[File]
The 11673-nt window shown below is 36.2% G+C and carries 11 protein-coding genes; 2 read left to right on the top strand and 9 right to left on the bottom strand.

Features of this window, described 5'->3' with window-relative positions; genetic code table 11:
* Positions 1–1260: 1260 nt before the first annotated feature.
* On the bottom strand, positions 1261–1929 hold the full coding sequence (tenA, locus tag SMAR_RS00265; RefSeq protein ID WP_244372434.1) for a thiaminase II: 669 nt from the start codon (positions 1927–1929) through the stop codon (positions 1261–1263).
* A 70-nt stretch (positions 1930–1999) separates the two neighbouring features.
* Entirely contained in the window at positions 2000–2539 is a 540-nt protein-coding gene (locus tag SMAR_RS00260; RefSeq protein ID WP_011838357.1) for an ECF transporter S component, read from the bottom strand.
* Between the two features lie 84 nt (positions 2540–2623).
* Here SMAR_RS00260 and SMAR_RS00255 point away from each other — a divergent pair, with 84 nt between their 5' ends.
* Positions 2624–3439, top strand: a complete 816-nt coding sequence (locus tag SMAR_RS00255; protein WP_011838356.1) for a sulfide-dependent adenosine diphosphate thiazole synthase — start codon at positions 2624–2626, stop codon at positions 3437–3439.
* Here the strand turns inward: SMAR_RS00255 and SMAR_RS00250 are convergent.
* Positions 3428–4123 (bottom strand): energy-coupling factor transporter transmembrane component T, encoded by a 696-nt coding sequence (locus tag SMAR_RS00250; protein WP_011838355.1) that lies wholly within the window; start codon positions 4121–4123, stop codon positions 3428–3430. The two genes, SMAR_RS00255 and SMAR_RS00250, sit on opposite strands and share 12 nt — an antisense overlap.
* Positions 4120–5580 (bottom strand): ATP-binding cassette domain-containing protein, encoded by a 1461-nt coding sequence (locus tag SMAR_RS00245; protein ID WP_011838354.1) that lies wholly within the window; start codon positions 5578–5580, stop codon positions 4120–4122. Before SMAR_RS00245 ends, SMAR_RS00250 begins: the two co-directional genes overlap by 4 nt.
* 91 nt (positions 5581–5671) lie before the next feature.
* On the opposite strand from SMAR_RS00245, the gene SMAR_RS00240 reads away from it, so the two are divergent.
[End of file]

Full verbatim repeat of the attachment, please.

The 11673-nt window shown below is 36.2% G+C and carries 11 protein-coding genes; 2 read left to right on the top strand and 9 right to left on the bottom strand.

Features of this window, described 5'->3' with window-relative positions; genetic code table 11:
* Positions 1–1260: 1260 nt before the first annotated feature.
* On the bottom strand, positions 1261–1929 hold the full coding sequence (tenA, locus tag SMAR_RS00265; RefSeq protein ID WP_244372434.1) for a thiaminase II: 669 nt from the start codon (positions 1927–1929) through the stop codon (positions 1261–1263).
* A 70-nt stretch (positions 1930–1999) separates the two neighbouring features.
* Entirely contained in the window at positions 2000–2539 is a 540-nt protein-coding gene (locus tag SMAR_RS00260; RefSeq protein ID WP_011838357.1) for an ECF transporter S component, read from the bottom strand.
* Between the two features lie 84 nt (positions 2540–2623).
* Here SMAR_RS00260 and SMAR_RS00255 point away from each other — a divergent pair, with 84 nt between their 5' ends.
* Positions 2624–3439, top strand: a complete 816-nt coding sequence (locus tag SMAR_RS00255; protein WP_011838356.1) for a sulfide-dependent adenosine diphosphate thiazole synthase — start codon at positions 2624–2626, stop codon at positions 3437–3439.
* Here the strand turns inward: SMAR_RS00255 and SMAR_RS00250 are convergent.
* Positions 3428–4123 (bottom strand): energy-coupling factor transporter transmembrane component T, encoded by a 696-nt coding sequence (locus tag SMAR_RS00250; protein WP_011838355.1) that lies wholly within the window; start codon positions 4121–4123, stop codon positions 3428–3430. The two genes, SMAR_RS00255 and SMAR_RS00250, sit on opposite strands and share 12 nt — an antisense overlap.
* Positions 4120–5580 (bottom strand): ATP-binding cassette domain-containing protein, encoded by a 1461-nt coding sequence (locus tag SMAR_RS00245; protein ID WP_011838354.1) that lies wholly within the window; start codon positions 5578–5580, stop codon positions 4120–4122. Before SMAR_RS00245 ends, SMAR_RS00250 begins: the two co-directional genes overlap by 4 nt.
* 91 nt (positions 5581–5671) lie before the next feature.
* On the opposite strand from SMAR_RS00245, the gene SMAR_RS00240 reads away from it, so the two are divergent.